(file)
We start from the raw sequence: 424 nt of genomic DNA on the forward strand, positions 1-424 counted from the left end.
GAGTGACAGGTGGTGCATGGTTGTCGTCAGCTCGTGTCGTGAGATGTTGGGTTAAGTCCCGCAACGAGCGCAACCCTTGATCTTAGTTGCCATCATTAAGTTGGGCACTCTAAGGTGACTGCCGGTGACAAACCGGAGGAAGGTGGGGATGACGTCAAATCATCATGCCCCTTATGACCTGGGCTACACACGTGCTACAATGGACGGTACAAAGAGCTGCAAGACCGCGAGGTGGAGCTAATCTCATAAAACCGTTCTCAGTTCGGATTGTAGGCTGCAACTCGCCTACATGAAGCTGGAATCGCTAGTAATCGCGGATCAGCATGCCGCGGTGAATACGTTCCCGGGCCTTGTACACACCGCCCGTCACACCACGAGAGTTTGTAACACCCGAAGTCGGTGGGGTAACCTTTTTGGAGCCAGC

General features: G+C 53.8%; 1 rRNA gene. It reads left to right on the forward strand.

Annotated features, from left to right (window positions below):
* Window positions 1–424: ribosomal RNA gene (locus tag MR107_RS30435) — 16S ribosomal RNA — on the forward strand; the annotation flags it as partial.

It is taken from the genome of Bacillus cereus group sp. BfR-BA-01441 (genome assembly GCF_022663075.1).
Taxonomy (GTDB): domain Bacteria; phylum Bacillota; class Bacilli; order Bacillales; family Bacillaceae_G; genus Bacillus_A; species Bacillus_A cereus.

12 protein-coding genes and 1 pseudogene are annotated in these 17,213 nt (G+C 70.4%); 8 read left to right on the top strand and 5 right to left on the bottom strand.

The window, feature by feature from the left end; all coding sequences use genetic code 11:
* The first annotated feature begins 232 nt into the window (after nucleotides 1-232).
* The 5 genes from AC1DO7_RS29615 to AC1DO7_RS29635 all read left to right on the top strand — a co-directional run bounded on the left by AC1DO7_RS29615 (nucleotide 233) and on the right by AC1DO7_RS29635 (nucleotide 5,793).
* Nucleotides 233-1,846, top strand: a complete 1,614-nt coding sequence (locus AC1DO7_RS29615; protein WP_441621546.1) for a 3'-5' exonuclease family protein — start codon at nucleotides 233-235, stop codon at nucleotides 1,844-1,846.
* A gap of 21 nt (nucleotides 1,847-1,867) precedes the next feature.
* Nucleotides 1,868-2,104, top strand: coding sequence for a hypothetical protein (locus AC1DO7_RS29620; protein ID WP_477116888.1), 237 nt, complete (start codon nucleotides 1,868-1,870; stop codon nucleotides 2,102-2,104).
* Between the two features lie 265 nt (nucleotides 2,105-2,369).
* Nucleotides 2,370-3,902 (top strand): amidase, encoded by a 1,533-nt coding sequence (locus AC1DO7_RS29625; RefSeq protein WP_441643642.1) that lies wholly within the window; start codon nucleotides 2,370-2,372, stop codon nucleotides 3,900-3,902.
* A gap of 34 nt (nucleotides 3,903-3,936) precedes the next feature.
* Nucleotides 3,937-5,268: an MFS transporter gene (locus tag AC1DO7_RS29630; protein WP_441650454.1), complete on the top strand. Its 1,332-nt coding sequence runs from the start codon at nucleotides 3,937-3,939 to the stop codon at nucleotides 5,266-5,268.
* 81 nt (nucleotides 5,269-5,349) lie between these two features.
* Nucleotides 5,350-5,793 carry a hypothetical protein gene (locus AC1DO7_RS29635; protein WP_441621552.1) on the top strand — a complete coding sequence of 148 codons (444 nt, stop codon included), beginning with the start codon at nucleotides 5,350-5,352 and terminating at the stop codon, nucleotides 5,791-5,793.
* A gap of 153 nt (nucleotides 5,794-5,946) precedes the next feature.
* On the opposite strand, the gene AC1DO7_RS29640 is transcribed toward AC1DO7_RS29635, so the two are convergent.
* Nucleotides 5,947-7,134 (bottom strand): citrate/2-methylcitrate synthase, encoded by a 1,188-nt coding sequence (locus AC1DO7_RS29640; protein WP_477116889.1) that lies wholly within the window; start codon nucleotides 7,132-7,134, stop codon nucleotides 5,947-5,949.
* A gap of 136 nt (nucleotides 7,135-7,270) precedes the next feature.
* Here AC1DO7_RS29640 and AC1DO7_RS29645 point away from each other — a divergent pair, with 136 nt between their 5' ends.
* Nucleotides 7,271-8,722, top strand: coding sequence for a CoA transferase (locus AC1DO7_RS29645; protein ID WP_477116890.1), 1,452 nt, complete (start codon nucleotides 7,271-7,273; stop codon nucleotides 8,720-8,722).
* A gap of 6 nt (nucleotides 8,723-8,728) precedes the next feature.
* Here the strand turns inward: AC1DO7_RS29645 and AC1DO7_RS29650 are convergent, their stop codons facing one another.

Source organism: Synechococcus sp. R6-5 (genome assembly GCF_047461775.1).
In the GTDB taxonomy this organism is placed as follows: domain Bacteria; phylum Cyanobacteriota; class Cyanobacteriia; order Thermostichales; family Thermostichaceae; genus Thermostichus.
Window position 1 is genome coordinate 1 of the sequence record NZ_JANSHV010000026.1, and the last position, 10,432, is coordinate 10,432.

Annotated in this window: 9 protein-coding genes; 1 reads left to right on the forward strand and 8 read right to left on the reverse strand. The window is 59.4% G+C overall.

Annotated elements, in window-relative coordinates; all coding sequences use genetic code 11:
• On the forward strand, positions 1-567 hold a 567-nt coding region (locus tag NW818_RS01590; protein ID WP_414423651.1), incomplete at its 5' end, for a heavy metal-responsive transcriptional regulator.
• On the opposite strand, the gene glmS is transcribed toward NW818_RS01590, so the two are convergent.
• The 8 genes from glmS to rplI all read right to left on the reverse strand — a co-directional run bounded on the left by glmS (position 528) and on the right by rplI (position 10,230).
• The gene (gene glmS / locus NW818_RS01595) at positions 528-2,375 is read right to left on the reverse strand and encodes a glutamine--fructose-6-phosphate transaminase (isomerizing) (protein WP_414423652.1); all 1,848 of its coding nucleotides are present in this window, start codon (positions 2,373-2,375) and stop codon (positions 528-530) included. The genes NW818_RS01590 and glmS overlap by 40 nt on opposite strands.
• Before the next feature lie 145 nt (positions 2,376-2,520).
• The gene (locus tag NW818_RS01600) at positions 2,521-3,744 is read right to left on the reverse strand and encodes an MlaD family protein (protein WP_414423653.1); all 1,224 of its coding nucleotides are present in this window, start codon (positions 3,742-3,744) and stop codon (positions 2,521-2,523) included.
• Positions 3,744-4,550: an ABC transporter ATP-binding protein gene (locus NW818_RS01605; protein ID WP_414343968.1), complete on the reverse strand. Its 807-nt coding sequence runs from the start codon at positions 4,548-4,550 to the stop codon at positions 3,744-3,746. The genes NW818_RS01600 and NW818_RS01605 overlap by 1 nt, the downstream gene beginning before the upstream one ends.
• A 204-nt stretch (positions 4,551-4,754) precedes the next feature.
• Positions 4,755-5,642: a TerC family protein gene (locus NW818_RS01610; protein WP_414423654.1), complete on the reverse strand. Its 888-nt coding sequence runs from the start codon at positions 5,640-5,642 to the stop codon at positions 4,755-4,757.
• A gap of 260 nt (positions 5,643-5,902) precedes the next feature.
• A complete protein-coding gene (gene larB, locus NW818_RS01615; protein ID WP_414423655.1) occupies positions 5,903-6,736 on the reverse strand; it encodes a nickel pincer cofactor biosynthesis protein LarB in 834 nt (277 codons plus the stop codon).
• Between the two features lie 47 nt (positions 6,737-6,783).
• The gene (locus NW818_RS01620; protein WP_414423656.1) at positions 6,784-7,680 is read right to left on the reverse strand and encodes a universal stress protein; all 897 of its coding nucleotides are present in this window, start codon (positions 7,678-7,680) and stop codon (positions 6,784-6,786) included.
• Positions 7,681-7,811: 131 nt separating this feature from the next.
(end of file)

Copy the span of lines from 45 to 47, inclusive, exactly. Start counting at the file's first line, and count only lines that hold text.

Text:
• Between the two features lie 47 nt (positions 6,737-6,783).
• The gene (locus NW818_RS01620; protein WP_414423656.1) at positions 6,784-7,680 is read right to left on the reverse strand and encodes a universal stress protein; all 897 of its coding nucleotides are present in this window, start codon (positions 7,678-7,680) and stop codon (positions 6,784-6,786) included.
• Positions 7,681-7,811: 131 nt separating this feature from the next.